The business case for employer to employee engagement
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Twenty years ago, the Business-Industry Political Action Committee (BIPAC) embarked on a fundamentally critical mission to assist its member companies and associations engage private sector employees in the workplace with non-partisan information about elections and policy issues that, in turn, educates employees about those elections and motivates them to advocate on good, pro-jobs policies with their state and federal officials. Today, hundreds of the nation’s top companies and associations undertake these employer to employee (E2E) engagement programs because they realize that the business community’s biggest allies on pro-prosperity policies and elections can be their own employees. Where employers provide factual and unbiased information to their employees, those employees absorb that information and use it in deciding who to vote for and what to advocate with their state and federal officials. Why? Because employees care about their jobs and the success of their companies, and they want to have their voices heard in the electoral and legislative processes along with all of the other issue group advocates.

After each congressional election, BIPAC commissions Moore Information Group to survey employees across the country to measure the impact of E2E that year. In 2018, the results were impressive. We found that employees view their employer as the most credible source of policy and election information, and that 64 percent of employees are more likely to vote after they received such information. Further, a whopping 84 percent of those voting employees found the information helpful in deciding how to vote in elections. And one in five employees indicated that they actually contacted a legislator to advocate on a policy issue as a result of the information received. However, despite such positive outcomes stemming from E2E programs, only 27 percent of employees reported receiving such information from their company in 2018. Clearly, the business community is failing when 73 percent of private sector employees are not receiving critical information that directly impacts the decisions they would make as citizen-voters and advocates.

But beyond the external return — the corporate social responsibility benefit — that employers receive from promoting their employees’ more active engagement as citizen-voters and advocates, are there other internal “ROI” dividends that employers receive when they implement strong and effective E2E programs? For the first time in BIPAC’s 56-year history, we studied that question in another Moore survey just completed in July. And the survey conclusions are eye-opening! Where employees received election, candidate and policy information within the past three years:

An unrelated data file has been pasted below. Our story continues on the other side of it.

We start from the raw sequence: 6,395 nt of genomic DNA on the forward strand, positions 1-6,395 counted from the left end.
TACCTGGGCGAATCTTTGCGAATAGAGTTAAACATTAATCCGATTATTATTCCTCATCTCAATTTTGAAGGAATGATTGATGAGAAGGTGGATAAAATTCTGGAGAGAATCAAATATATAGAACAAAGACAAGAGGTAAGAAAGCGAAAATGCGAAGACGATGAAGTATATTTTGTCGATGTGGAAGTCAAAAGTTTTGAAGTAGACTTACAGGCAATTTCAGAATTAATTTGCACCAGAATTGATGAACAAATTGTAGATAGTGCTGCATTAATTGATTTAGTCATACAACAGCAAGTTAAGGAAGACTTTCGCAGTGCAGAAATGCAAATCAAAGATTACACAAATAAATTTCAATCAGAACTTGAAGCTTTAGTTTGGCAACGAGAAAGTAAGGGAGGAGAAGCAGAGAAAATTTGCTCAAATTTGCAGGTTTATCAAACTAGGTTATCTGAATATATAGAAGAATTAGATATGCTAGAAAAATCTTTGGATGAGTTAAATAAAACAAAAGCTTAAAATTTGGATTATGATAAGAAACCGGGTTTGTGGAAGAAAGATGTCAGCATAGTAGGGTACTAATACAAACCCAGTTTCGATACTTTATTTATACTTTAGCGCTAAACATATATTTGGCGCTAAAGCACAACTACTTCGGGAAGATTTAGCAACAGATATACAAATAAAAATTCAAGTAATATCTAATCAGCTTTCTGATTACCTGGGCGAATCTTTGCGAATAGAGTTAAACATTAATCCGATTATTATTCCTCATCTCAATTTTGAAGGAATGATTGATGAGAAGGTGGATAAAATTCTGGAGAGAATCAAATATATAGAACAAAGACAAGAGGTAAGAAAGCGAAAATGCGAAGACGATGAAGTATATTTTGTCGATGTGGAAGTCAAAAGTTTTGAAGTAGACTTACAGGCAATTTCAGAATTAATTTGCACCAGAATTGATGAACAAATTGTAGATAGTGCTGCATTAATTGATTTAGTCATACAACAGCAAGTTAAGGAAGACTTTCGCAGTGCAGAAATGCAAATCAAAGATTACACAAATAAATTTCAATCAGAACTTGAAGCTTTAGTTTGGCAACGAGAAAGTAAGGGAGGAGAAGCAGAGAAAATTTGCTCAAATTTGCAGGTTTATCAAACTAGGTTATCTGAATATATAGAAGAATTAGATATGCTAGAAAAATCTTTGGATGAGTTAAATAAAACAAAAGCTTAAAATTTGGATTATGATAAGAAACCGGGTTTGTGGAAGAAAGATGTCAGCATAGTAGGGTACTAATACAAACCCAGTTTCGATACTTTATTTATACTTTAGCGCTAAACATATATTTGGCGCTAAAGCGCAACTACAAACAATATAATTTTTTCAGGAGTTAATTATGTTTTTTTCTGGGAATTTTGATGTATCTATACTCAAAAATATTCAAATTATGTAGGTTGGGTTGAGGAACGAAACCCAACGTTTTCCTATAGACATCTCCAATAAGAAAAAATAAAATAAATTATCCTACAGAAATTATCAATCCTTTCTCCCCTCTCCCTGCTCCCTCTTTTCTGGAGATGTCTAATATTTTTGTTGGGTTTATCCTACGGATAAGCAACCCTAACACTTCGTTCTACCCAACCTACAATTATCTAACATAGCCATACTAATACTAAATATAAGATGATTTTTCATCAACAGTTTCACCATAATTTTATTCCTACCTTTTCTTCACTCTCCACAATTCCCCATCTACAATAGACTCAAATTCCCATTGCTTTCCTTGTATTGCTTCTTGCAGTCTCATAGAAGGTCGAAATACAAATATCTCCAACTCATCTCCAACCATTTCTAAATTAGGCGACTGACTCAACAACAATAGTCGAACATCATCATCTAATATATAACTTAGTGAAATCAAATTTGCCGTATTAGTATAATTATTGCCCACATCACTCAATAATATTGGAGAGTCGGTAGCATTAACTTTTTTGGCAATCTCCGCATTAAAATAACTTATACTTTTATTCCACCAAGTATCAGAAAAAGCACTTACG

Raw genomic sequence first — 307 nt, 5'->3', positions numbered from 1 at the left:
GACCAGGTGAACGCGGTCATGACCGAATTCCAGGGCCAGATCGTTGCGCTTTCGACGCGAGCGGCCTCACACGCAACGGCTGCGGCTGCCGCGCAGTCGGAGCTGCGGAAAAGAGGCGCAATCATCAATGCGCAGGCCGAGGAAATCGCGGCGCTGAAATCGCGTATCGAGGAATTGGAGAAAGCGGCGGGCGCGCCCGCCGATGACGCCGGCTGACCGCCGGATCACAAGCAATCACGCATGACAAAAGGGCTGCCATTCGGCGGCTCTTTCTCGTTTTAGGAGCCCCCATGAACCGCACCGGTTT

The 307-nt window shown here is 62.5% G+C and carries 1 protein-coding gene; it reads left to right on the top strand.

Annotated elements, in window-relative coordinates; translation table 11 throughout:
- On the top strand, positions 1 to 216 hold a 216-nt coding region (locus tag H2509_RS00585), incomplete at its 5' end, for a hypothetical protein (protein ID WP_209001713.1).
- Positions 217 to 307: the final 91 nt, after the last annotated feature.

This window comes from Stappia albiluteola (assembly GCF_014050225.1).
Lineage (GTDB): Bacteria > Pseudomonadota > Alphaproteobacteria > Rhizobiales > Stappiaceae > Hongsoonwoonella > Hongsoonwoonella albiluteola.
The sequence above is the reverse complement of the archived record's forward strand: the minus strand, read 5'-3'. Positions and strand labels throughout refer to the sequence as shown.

• 72% consider themselves more informed voters and citizens
  • 72% believe their company cares about their community and is a good corporate citizen
  • 70% would recommend their company as a place to work to a friend or family member
  • 62% believe that that information fosters a stronger employer-employee relationship
  • 57% believe that that information increased their understanding of the company’s mission and values

Bottom line, employees strongly believe their employer should be active in promoting policies favorable to their industry and economic success (67 percent), yet so few receive such information in the workplace. However, with the results of this recent Moore survey, it should be clear to all employers that not only do vibrant E2E programs externally produce tangible results in our electoral and legislative processes, these programs have a most positive and direct influence on how employees view their own relationship with their employer. Efforts to constantly strengthen and nurture that employer-employee relationship is a major priority for all successful businesses because they understand that this relationship has a tremendous effect on employee satisfaction, productivity and longevity and, hence, company success. Consequently, business leaders across the country need to understand both the external and internal ROI that effective E2E programs bring — not only to their own success, but to our nation as well.

Jim GerlachJames (Jim) GerlachThe business case for employer to employee engagement 2018 midterms: The blue wave or a red dawn? Pa. GOP 'disappointed' by rep retiring after filing deadline MORE serves as the president and chief executive officer of the Business-Industry Political Action Committee. He is a former member of Congress from Pennsylvania.